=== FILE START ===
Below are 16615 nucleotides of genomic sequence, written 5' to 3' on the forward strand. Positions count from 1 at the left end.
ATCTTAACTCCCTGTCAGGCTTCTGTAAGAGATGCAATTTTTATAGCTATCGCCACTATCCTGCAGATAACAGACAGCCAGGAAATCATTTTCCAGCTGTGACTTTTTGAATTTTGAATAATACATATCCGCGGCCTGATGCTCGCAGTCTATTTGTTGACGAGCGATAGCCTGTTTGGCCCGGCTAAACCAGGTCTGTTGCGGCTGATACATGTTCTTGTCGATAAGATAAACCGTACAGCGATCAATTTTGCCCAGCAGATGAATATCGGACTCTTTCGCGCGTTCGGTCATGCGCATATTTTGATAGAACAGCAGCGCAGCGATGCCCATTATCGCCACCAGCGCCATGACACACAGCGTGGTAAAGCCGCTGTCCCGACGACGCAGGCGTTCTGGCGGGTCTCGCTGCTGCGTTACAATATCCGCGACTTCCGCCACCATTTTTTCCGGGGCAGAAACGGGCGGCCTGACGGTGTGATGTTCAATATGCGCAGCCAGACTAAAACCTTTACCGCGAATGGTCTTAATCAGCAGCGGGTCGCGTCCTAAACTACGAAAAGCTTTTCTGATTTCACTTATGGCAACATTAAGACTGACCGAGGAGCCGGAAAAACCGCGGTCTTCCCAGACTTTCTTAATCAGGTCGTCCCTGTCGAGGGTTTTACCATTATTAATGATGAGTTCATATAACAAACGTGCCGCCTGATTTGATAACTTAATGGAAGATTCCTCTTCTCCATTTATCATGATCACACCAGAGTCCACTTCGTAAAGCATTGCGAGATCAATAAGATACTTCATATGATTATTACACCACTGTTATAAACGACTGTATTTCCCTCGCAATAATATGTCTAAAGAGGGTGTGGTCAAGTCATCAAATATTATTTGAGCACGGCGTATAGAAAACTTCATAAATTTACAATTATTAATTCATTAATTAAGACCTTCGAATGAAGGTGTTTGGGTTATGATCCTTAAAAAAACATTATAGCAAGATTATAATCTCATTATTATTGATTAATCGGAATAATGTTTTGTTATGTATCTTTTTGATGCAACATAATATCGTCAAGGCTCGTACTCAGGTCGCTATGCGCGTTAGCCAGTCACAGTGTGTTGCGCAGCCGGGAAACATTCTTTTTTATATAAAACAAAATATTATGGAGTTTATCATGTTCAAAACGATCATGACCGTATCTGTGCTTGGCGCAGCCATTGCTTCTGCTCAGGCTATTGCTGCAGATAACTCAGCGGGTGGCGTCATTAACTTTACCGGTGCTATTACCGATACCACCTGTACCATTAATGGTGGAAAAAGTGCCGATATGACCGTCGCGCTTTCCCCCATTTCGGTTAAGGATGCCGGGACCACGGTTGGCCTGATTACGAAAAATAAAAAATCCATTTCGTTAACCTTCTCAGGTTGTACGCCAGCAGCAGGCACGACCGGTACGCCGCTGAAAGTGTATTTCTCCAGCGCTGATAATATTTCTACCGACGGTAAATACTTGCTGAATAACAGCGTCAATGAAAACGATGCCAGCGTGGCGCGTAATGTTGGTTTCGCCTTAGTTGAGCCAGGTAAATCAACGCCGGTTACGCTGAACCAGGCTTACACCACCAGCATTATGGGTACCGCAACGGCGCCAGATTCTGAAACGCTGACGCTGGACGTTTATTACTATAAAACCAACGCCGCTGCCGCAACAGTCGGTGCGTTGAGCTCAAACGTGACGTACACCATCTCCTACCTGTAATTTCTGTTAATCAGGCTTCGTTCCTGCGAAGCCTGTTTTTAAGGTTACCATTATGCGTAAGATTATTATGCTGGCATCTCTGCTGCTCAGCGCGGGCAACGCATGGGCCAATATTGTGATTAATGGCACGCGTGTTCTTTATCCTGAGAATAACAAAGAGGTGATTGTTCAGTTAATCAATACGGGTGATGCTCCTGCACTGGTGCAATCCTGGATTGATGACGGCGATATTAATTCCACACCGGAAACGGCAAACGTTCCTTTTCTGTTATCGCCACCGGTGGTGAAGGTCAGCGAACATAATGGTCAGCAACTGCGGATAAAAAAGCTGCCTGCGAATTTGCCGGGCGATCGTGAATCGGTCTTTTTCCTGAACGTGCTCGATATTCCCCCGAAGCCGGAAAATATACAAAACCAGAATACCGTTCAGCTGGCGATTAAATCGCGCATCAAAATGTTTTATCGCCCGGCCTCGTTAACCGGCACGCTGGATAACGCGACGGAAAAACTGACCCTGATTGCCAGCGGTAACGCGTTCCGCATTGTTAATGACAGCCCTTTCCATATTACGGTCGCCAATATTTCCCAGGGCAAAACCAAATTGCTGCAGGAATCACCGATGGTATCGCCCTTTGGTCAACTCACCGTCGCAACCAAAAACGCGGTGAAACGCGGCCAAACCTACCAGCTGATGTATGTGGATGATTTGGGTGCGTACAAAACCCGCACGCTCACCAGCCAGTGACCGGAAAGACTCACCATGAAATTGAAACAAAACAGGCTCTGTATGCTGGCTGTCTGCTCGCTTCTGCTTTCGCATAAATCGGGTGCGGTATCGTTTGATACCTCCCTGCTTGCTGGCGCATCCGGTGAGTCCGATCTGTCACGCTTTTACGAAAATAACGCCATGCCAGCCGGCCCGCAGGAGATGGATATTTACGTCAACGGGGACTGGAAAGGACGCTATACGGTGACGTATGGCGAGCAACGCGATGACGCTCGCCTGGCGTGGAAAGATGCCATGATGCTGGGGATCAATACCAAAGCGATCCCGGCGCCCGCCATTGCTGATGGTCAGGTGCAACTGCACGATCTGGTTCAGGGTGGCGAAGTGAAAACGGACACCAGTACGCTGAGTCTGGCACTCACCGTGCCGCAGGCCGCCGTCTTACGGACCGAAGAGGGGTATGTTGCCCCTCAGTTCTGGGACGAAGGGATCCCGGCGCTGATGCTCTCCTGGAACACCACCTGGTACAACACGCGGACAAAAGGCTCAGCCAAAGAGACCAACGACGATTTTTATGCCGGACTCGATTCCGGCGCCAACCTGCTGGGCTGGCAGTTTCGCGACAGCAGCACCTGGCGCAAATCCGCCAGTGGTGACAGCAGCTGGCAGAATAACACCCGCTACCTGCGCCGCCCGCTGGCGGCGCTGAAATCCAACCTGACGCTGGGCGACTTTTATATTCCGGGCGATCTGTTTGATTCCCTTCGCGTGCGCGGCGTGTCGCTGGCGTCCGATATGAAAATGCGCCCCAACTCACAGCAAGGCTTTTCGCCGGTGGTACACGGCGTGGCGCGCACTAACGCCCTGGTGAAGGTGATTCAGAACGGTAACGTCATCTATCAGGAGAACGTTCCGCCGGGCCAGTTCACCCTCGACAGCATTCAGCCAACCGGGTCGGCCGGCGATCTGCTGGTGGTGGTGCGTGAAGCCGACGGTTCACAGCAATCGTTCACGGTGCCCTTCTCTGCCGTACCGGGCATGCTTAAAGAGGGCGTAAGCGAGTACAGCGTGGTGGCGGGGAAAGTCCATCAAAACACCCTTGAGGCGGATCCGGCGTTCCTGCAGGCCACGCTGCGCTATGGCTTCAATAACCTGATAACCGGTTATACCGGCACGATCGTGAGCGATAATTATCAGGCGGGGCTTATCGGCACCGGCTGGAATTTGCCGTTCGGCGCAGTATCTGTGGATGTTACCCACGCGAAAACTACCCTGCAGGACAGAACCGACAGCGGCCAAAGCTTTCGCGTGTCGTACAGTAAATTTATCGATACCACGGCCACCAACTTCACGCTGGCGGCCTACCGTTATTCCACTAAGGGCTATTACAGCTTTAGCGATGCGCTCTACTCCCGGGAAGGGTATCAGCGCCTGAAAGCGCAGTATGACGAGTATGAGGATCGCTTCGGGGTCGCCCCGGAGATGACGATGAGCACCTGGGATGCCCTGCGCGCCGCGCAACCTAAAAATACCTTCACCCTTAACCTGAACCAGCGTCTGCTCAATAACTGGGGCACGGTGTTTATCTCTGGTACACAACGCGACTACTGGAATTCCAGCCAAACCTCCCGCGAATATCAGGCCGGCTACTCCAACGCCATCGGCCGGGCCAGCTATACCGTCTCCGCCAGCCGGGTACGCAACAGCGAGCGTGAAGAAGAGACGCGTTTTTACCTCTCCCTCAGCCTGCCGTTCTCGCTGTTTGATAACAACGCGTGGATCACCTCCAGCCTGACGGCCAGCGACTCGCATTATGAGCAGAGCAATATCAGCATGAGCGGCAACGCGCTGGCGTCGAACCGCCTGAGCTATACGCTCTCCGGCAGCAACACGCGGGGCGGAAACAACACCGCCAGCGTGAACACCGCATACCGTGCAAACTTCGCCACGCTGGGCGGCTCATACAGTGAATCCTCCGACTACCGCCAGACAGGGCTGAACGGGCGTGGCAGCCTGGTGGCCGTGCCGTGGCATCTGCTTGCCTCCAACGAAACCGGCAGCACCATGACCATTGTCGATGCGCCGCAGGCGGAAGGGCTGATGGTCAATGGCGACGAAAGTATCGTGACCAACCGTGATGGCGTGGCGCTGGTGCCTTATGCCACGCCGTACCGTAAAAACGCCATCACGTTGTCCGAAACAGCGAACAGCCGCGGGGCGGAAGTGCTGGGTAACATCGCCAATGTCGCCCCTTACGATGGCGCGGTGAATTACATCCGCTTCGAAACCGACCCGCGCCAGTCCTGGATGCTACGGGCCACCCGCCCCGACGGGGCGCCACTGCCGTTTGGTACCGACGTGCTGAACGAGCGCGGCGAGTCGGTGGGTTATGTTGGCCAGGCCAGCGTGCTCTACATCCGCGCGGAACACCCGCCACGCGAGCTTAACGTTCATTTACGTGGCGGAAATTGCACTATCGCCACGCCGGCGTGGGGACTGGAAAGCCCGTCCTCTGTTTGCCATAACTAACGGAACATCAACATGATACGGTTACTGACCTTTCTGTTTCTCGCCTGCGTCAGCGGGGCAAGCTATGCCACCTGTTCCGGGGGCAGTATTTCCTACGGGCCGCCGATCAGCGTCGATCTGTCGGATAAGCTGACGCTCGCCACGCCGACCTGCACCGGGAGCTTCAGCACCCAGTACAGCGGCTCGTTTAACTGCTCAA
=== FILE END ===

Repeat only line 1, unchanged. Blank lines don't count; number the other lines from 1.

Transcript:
Below are 16615 nucleotides of genomic sequence, written 5' to 3' on the forward strand. Positions count from 1 at the left end.